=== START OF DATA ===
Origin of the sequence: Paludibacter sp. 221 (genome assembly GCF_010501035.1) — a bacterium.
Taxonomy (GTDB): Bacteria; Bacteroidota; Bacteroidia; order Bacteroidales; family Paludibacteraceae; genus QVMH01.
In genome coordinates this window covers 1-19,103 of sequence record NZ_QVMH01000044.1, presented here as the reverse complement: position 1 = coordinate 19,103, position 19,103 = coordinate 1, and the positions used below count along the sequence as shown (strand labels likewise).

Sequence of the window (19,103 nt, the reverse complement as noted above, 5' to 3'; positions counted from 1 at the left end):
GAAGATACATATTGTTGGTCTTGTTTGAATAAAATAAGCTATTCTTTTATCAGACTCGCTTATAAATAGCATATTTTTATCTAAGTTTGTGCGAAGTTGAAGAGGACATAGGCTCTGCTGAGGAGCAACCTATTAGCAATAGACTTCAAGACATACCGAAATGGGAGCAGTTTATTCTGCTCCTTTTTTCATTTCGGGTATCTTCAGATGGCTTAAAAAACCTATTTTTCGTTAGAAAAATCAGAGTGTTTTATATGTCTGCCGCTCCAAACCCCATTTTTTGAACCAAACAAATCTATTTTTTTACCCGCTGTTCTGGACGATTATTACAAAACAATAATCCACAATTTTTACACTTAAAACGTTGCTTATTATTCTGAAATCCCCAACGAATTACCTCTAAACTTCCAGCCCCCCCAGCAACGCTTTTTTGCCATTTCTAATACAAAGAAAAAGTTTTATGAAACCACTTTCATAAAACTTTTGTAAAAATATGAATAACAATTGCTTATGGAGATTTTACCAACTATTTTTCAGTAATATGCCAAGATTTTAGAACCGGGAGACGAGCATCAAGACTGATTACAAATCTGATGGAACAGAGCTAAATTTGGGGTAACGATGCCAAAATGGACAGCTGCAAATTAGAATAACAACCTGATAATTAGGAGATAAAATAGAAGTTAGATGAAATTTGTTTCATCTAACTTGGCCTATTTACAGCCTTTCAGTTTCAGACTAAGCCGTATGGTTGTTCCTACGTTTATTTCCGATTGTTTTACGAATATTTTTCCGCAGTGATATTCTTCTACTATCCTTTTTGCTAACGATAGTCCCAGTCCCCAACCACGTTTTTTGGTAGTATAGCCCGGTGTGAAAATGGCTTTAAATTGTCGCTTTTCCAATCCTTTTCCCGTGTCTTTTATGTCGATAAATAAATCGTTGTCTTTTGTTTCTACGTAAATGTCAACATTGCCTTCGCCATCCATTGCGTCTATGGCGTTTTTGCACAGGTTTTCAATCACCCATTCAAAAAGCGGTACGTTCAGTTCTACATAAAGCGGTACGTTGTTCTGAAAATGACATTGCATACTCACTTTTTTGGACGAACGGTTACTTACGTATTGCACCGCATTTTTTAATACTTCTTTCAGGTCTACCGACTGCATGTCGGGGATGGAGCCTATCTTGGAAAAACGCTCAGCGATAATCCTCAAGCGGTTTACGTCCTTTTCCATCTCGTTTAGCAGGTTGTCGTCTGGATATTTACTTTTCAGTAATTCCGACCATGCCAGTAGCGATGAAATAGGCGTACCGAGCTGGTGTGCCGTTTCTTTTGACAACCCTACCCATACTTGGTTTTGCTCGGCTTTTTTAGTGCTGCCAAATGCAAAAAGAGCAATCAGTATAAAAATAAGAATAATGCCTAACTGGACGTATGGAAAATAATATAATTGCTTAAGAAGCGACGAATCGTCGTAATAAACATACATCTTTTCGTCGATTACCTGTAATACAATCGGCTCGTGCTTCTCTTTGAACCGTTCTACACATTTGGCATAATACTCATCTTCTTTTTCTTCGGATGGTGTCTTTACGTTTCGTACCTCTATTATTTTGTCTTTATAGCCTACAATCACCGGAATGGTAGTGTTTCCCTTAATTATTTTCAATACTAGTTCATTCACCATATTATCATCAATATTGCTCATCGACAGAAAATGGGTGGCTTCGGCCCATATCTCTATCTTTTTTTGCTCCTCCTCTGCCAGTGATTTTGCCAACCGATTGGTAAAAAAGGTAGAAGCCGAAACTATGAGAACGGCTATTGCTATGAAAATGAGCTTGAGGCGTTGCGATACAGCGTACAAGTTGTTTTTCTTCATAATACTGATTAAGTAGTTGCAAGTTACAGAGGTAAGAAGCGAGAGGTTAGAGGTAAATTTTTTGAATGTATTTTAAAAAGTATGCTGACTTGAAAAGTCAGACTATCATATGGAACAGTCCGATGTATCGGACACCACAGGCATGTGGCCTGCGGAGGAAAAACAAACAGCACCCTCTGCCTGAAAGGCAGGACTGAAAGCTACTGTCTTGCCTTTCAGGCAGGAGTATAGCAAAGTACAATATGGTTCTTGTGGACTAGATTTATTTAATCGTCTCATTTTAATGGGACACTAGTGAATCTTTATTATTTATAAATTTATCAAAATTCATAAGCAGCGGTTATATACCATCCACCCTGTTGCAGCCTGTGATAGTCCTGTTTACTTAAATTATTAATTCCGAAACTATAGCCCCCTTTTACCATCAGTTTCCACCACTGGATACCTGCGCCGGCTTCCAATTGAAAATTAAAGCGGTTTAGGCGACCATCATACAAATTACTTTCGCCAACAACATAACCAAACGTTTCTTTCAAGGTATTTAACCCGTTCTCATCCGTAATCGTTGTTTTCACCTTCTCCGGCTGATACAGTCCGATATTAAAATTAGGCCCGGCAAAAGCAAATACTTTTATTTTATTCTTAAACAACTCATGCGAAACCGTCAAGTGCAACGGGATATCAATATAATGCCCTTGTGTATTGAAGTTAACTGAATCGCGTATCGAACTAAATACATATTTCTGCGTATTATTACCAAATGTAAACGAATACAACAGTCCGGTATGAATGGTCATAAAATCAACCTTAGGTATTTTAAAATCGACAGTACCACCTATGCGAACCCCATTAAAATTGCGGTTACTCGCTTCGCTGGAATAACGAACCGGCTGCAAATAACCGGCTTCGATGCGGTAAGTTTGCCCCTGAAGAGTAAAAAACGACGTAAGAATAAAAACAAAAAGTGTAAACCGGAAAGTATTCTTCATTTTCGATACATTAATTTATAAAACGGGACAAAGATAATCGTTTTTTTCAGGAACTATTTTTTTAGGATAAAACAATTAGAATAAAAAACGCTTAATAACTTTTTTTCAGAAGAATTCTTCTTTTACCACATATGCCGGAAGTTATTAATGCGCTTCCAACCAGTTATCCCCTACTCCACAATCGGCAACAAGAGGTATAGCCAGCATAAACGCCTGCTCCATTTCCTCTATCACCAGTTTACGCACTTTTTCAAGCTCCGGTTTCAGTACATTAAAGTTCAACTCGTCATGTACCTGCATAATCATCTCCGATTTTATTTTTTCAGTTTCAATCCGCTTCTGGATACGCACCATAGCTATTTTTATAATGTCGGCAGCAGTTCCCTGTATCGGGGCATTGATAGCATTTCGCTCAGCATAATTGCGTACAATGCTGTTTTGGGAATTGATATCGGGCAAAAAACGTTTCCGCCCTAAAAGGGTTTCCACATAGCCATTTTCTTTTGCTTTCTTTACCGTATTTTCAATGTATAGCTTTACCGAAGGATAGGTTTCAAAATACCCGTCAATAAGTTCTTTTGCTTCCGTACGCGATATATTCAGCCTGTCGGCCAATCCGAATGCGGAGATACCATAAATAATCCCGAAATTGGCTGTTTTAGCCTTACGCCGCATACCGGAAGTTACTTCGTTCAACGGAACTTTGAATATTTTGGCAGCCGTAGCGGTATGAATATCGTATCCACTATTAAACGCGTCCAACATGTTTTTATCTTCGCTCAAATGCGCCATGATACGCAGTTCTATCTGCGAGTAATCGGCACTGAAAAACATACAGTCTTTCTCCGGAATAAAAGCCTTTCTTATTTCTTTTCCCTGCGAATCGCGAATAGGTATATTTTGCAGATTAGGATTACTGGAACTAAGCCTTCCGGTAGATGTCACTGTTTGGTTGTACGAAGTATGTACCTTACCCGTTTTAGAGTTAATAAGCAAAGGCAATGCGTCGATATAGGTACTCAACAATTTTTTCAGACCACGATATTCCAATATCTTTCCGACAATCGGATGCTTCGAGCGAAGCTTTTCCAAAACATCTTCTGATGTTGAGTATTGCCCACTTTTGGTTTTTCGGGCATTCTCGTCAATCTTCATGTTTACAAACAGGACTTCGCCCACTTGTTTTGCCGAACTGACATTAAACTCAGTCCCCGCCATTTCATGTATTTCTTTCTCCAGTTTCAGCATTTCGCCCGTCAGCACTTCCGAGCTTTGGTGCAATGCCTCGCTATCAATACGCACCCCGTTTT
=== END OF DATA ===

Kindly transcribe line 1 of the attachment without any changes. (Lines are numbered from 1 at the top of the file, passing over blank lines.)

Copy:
Origin of the sequence: Paludibacter sp. 221 (genome assembly GCF_010501035.1) — a bacterium.